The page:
I'm learning to live with my picky eater.
There was one that was successful—Melissa Clark’s Carroty Mac and Cheese.
Then in 2015, a study published in the Journal of Pediatrics claimed picky eaters had a higher tendency toward mental health problems: “Their sensory experience is more intense in the areas of taste, texture, and visual cues. And their internal experience may be more intense, so they have stronger feelings. They’re sensitive kids who may be anxious or a little depressed; so cutting up fruits into funny shapes is not going to do the trick for these kids.”
While I hope Nate never suffers from anxiety or depression, the study hit home. I’d long noticed Nate’s aversion to foods was not remedied with games or tricks. It goes deep. Something about a texture or smell will completely disgust him. While I’ve fantasized that he will turn into a “super taster” or foodie with highly developed senses who actually excels at all things culinary, it’s probably more likely this extreme sensitivity will apply to other aspects of his life. Also, maybe this whole picky eating thing was beyond his control.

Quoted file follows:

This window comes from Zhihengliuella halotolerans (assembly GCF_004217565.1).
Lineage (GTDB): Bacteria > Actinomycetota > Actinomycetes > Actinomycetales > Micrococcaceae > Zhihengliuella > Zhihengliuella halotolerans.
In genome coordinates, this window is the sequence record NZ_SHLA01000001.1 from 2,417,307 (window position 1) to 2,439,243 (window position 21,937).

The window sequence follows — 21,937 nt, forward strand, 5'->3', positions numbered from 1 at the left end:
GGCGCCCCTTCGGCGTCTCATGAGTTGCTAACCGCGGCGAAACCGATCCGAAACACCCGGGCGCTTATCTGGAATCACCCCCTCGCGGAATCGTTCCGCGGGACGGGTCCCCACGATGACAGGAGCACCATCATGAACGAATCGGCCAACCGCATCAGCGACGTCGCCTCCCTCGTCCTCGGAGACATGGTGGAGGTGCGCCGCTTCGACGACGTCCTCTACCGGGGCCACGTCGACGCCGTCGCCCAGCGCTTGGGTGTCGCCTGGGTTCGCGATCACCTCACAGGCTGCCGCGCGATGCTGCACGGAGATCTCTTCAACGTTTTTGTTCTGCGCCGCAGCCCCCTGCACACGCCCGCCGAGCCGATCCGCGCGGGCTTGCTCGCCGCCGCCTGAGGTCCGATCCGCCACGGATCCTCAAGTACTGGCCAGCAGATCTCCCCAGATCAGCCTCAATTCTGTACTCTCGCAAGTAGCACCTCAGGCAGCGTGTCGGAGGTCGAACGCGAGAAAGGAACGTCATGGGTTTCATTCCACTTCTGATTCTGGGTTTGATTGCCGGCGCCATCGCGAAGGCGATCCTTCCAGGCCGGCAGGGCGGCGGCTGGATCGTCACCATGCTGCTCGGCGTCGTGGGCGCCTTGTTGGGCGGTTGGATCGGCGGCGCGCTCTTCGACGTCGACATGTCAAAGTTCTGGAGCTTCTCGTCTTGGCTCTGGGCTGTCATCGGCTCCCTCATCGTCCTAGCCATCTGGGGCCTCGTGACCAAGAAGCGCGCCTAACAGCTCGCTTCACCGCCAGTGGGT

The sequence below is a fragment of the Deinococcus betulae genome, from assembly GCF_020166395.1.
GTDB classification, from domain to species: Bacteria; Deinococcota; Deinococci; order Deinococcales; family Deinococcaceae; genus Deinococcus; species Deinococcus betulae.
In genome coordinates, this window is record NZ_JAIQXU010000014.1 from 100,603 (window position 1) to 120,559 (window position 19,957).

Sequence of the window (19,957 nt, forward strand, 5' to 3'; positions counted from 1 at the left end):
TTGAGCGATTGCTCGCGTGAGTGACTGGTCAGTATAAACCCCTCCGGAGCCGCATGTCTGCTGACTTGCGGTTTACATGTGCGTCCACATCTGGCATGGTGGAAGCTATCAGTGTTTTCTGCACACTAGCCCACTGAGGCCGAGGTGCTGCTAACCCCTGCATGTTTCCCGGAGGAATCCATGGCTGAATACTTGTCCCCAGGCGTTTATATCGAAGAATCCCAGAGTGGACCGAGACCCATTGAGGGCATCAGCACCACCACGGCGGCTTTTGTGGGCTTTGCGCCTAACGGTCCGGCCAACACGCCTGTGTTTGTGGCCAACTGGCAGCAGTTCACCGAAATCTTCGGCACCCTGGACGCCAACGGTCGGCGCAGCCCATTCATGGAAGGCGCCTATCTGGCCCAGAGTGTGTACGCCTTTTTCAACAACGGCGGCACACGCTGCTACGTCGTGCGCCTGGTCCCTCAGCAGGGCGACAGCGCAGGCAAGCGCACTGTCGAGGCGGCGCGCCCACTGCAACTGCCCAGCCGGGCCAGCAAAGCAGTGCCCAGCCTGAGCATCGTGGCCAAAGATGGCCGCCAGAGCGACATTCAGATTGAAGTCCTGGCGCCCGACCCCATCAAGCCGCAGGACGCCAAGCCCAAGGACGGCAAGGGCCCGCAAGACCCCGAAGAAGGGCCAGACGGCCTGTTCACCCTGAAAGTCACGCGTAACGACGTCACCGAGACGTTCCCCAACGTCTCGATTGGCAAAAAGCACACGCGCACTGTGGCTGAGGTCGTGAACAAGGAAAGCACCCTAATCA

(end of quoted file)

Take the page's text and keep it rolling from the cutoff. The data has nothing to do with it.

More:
Around then I heard a PBS investigation into the science of picky eating that seemed to support that theory. “Biologists have discovered that, out of the thousands of genes in our DNA, there’s one that determines if we like the taste of some healthy greens or if we can’t stand them,” explained NOVA host Neil DeGrasse Tyson. In other words: “It is biologically predetermined. They are innocent in this accusatory world.”
Both of these studies urged parents to create positive experiences around eating. Family dinner should be more about family than dinner. And this is ultimately what became our solution. Lay off him. Make sure he gets a minimum of nutrients, gently urge him to try new foods and talk about something else.
Five years later, he’s still a picky eater but at least we now eat dinner without tears.
Main Image: Nate, the picky eater who prefers hot dogs, cheese sticks, and plain pasta.